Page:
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The world, the Cup, the advertisers

Even if most Americans sleep through the World Cup matches (a likely scenario given their broadcast time), a number of U.S. companies are paying big bucks to sponsor the month-long competition. By Jane Weaver.
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It’s the Super Bowl of soccer, the most watched sporting event everywhere in the world, except in America. But even if most Americans sleep through the World Cup matches (a likely scenario given their broadcast time), a number of U.S. companies are paying big bucks to sponsor the month-long competition.

A RECORD 15 global brands paid as much as $25 million to be official sponsors of the World Cup tournament being held in Japan and Korea from May 31 through June 30. Because of the time-delay between Asia and the U.S., most of the matches will air on American television either late at night or early in the morning, dampening the ratings prospects.

Nevertheless a number of American companies, including Anheuser-Busch’s Budweiser, Coca-Cola, Mastercard, McDonald’s and the Gillette Co., jumped at the chance to reach a vast global audience of young “lads” rooting wildly for their home teams. Billions of viewers — approximately 8 out of 10 people in at least 200 countries — are expected to watch some part of the 30-day tournament. Fans of the game are known for their dedication, their passion.

In fact, Budweiser’s association with the World Cup is the largest sponsorship in the brewer’s long-history of sports marketing, according to the company.

In addition to the official partners, other companies such as Nike and Pepsi poured millions into developing campaigns around the internationally popular event. In certain countries such as Thailand, the local division of Pepsi is even outspending rival Coke with World Cup commercials.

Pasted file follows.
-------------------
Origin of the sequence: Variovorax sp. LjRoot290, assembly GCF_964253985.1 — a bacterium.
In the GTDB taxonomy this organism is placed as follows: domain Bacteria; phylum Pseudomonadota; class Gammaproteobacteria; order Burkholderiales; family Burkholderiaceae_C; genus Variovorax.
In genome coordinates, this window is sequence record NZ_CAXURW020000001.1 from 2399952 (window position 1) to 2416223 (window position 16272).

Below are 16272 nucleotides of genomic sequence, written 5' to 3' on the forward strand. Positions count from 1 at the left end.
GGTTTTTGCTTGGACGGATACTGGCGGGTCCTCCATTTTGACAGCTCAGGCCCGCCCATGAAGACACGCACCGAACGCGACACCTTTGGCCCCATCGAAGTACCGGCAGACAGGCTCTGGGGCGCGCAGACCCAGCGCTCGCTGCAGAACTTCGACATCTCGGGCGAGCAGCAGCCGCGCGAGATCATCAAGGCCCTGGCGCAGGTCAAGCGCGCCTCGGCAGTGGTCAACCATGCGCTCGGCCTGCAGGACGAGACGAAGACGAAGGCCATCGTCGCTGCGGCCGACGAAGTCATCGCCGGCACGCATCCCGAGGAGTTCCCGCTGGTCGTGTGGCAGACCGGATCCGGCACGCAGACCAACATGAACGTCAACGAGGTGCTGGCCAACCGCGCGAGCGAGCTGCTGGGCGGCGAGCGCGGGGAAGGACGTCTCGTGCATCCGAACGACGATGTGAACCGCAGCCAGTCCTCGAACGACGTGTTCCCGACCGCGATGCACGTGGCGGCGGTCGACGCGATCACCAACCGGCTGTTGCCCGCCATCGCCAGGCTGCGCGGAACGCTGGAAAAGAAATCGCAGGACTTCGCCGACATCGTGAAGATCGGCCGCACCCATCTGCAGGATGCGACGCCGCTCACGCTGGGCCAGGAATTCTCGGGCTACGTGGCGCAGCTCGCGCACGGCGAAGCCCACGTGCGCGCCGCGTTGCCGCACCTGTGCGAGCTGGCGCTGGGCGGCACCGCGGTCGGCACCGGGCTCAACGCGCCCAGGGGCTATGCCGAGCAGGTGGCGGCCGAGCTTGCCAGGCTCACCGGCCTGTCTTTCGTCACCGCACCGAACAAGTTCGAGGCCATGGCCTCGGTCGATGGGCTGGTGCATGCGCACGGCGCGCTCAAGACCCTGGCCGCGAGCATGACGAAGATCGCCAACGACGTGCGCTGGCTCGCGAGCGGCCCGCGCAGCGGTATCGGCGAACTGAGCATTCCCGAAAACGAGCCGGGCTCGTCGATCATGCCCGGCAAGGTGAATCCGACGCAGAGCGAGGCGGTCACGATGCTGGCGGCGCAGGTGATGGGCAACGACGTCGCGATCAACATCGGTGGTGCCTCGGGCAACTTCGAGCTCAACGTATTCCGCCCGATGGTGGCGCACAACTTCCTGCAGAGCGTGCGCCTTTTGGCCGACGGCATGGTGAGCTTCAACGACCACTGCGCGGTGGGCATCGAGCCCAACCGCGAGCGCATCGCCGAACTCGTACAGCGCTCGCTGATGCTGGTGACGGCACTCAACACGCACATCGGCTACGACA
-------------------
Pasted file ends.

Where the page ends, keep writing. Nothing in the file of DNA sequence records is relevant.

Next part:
But is it worth the money?

Unlike American football and basketball which have frequent time-outs and quarters to cut to commercials, soccer matches are uninterrupted except for a 15-minute half-time break. Efforts to break the games into quarters similar to American football — presumably to make them more commercial-friendly — have been vigorously rejected by soccer federations.

That doesn’t daunt marketers like Gillette, which has been sponsoring the World Cup since 1970.

“If your target audience is men, if you want to associate your products with the world’s most watched sports, it is the premier sporting event,” said Michele Szynal, spokesperson for The Gillette Co., the competition’s longest-running ad partner.

Internet portal Yahoo became a first time sponsor and the Web host for the official World Cup site because “there’s going to be tremendous pent-up demand for information” from fans who might be sleeping or working when the matches are played, said Yahoo vice president Randy Bernstein. “We knew it would be the first Internet World Cup.” Yahoo’s “Always on” theme for its sponsorship ties into the game highlights being offered through the portal.

“It gets very expensive,” said Wally Hayward, chief executive of Relay Sports and Marketing. “If you’re going to spend the money, do it right and activate the campaign” with promotional events in local countries.

Indeed being an official partner of the tournament goes well beyond TV commercials; sponsorship includes funding different national teams, developing grassroots sales promotions in numerous countries and sweepstakes. There’s signage in stadiums and sponsor logos can appear on team uniforms (except during the final tournament).

Like NFL games in the U.S., the average soccer fan is a male, 18-44 years-old. But there are also huge numbers of younger viewers, women and families watching the event as well.